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Periodical article Periodical article Leiden University catalogue Leiden University catalogue WorldCat catalogue WorldCat
Title:Alomwe and Mozambican Immigrant Labor in Colonial Malawi, 1890-1945
Author:Chirwa, Wiseman C.
Periodical:International Journal of African Historical Studies
Geographic terms:Malawi
Great Britain
labour migration
Labor and Employment
Urbanization and Migration
History and Exploration
Peoples of Africa (Ethnic Groups)
External link:https://www.jstor.org/stable/220758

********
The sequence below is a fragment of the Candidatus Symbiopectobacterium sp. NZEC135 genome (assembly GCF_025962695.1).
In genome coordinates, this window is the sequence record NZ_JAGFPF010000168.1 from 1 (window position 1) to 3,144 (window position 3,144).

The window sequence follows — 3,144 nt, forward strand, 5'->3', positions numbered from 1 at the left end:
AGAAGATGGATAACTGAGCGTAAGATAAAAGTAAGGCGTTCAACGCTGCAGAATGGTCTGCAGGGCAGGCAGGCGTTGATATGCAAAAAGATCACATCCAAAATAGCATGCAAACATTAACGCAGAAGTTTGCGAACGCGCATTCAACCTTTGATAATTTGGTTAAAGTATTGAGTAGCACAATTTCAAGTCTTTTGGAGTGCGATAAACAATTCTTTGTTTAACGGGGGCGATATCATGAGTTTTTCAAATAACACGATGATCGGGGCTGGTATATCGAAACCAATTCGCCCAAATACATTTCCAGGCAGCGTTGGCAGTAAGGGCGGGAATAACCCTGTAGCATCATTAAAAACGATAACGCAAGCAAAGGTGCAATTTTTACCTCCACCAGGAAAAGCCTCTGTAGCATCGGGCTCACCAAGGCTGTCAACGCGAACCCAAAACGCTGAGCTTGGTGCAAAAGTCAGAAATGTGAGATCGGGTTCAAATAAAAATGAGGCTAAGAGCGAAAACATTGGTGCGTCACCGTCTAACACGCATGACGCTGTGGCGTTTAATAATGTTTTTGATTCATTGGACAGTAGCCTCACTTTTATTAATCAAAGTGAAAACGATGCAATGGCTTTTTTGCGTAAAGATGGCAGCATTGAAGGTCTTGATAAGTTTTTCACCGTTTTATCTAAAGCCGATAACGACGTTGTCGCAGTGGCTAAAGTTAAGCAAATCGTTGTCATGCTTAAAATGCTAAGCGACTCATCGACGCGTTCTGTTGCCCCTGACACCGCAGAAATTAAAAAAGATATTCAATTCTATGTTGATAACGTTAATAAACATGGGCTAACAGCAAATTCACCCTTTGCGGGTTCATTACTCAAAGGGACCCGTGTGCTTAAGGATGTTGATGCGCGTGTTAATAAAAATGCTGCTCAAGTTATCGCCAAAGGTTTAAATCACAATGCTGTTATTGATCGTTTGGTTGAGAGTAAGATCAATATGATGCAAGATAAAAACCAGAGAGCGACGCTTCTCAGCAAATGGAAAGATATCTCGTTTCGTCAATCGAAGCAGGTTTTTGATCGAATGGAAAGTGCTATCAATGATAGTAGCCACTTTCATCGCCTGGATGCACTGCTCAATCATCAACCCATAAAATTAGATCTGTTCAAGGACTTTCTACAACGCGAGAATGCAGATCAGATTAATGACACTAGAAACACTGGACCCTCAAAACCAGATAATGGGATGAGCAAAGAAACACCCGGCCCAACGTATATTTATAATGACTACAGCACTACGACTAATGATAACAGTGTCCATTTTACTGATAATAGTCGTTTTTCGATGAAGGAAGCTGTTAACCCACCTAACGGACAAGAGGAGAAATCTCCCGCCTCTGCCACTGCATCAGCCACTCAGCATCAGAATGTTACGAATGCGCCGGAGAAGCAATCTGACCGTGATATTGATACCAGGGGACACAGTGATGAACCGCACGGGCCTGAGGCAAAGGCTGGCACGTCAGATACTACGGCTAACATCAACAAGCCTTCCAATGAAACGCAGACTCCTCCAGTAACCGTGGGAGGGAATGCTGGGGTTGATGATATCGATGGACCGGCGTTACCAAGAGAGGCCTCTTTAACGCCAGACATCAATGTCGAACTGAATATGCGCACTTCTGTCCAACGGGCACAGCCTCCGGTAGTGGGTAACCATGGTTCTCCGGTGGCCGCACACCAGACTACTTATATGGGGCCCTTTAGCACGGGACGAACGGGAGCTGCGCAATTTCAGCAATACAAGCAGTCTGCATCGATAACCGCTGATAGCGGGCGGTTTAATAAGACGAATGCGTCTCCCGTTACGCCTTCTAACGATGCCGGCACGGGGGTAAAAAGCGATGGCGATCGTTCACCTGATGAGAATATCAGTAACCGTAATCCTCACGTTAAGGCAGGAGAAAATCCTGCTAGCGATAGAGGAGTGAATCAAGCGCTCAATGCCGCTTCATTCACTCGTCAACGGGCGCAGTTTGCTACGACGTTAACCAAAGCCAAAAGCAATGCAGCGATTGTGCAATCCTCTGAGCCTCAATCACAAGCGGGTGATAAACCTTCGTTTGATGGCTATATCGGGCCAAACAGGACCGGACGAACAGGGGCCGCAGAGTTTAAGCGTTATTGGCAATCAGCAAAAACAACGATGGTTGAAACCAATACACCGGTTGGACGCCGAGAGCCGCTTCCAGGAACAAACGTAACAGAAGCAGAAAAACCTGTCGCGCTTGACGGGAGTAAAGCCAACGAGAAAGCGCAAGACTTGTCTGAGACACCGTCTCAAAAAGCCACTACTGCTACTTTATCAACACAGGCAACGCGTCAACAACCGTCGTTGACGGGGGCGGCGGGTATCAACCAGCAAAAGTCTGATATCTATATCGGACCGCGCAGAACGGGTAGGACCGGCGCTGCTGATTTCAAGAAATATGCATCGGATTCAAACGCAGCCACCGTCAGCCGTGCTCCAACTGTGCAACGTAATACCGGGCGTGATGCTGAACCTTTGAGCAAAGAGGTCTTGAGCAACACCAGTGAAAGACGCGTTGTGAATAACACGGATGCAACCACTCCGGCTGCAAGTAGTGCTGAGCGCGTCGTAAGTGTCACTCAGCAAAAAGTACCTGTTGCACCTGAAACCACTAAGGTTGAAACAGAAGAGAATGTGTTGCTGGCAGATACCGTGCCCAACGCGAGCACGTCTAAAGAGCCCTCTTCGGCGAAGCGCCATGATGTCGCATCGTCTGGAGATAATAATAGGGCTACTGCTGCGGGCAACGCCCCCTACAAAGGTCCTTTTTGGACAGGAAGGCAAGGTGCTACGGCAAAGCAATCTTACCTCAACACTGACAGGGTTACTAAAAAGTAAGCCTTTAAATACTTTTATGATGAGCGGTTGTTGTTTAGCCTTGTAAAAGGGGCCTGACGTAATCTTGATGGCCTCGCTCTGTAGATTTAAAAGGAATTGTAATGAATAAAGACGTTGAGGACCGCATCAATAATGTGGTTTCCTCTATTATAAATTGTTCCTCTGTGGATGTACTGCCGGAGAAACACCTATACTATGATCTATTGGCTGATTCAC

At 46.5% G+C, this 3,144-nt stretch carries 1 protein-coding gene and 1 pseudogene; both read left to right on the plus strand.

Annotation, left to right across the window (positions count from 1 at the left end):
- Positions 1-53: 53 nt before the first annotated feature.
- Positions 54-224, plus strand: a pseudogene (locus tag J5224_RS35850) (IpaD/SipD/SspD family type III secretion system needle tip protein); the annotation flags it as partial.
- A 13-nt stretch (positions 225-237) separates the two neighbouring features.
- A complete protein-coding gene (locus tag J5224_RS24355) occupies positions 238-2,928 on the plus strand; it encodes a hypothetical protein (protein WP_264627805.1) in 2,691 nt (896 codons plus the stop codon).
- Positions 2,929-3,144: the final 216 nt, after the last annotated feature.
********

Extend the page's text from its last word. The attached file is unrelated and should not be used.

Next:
Abstract:Contrary to the prevailing views, Malawi has been the recipient of large numbers of immigrants who have made a lasting impact on the country's labour force. During the colonial period, Alomwe or 'Anguru' immigrants from Portuguese East Africa (now Mozambique) became an important source of labour in the Southern Province, the centre of the colonial economy. Their immigration began in the late 19th century and steadily increased between 1900 and 1945. Alomwe immigration occurred in four major phases. The first was prior to the 1890s, when ecological factors played an important role. The second phase extended from about 1892 to 1901, during which time officials of the Church of Scotland (Blantyre) Mission began to establish contacts with the African communities in Portuguese East Africa and the pattern of migration changed from one of individual seasonal migrant labourers to one of family units coming to settle permanently. The third phase (1903/4-1920s) was characterized by changes in the internal sources of agricultural labour in Nyasaland itself. The fourth phase, from the 1930s on, saw increasing numbers of migrant labourers coming to work on the expanding tea plantations. The paper shows that colonial Malawi did not suffer from a 'chronic labour shortage', but from seasonal variability and unregulated competition. Notes, ref.